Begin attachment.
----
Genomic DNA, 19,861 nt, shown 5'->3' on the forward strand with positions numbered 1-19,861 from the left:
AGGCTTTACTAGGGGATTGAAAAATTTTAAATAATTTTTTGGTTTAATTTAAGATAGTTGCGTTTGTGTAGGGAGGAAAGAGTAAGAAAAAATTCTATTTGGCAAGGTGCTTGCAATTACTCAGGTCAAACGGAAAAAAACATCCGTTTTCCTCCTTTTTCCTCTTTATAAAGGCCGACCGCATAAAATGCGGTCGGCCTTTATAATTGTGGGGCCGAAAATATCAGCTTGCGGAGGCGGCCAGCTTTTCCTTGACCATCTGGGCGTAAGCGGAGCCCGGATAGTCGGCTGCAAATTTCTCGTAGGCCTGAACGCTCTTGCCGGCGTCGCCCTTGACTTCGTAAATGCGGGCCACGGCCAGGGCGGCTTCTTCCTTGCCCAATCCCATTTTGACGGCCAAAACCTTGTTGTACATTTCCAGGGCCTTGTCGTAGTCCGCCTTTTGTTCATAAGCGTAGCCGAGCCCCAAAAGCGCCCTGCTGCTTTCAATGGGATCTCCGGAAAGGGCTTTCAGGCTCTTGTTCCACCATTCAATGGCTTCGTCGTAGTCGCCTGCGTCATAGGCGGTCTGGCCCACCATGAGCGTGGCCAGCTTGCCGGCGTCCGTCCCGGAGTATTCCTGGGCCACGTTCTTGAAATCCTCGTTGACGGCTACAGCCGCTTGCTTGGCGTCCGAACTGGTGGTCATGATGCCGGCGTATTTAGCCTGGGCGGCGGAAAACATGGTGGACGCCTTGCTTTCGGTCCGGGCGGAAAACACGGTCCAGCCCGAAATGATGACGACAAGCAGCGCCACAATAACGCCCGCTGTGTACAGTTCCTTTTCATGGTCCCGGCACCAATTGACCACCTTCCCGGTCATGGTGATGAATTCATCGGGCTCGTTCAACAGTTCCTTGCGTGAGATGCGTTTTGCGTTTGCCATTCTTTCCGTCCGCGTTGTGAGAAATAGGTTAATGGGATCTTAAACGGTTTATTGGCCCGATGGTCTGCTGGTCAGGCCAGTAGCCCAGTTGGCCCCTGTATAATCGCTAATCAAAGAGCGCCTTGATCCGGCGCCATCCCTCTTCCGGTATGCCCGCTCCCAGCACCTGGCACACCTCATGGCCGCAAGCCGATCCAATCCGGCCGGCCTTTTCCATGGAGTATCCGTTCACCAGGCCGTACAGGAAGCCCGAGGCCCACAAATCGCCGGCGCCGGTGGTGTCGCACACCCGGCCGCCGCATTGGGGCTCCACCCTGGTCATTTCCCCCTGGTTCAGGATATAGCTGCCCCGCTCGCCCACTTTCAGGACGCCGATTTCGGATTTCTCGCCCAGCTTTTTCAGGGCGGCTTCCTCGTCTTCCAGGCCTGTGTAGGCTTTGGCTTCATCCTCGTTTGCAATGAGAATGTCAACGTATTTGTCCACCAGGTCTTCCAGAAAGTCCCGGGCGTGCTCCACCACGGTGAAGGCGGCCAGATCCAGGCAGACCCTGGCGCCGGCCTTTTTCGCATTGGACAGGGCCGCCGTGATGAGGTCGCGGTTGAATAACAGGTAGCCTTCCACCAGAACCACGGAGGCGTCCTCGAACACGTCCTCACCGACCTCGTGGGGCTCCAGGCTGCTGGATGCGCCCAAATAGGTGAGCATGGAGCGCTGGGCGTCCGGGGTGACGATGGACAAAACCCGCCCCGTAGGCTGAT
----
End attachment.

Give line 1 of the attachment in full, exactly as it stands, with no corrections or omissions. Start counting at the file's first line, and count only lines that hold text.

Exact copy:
Genomic DNA, 19,861 nt, shown 5'->3' on the forward strand with positions numbered 1-19,861 from the left: